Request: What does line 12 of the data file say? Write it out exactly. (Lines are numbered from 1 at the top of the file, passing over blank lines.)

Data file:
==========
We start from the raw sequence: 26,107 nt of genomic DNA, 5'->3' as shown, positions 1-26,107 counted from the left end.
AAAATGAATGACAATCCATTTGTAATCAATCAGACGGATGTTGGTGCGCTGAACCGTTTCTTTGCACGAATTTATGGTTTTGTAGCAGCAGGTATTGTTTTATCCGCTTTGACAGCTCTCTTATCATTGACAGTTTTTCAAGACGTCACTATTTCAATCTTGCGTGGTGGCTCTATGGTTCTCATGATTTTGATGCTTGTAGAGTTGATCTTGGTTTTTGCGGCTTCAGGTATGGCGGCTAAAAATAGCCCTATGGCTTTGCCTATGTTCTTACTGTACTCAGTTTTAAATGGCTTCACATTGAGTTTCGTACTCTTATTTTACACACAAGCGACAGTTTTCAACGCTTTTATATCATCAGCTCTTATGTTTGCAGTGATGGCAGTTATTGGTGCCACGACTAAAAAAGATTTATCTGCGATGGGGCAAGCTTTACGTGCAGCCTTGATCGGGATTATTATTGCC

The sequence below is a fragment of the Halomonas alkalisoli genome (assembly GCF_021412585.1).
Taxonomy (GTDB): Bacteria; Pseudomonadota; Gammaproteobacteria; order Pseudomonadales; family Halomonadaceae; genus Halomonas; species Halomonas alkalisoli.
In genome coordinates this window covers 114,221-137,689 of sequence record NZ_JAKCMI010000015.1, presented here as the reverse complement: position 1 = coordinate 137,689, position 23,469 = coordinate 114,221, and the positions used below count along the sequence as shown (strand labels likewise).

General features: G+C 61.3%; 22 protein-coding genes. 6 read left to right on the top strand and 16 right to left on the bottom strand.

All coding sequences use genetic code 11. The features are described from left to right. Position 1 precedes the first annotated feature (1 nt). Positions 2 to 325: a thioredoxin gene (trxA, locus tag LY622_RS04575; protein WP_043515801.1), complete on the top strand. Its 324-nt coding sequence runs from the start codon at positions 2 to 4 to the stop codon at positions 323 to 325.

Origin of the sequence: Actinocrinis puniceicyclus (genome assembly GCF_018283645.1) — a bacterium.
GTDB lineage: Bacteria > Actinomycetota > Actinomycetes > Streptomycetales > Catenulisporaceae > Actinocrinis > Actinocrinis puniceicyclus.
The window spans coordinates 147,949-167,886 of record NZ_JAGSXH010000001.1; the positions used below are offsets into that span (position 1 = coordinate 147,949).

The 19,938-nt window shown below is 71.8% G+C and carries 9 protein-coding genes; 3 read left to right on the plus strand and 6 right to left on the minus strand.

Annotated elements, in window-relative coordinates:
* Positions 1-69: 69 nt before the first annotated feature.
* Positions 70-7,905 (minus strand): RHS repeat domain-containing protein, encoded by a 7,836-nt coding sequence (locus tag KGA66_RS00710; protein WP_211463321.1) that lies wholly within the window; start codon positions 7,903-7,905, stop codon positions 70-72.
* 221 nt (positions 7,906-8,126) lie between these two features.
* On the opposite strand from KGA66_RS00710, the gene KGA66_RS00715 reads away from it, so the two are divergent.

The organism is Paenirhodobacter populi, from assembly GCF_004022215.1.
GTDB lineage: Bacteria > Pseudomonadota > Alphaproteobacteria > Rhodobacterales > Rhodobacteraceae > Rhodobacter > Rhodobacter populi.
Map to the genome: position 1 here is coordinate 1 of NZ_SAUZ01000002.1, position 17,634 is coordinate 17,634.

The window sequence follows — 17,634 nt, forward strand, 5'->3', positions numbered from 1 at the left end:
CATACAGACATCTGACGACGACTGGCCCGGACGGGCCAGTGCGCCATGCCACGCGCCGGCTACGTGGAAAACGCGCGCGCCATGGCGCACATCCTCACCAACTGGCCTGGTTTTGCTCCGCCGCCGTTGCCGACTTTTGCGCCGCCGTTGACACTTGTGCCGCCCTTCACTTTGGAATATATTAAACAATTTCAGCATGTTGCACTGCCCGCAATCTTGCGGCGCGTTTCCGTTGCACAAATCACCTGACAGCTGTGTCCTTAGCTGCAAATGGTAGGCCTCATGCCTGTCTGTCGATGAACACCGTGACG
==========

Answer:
Annotated elements, in window-relative coordinates: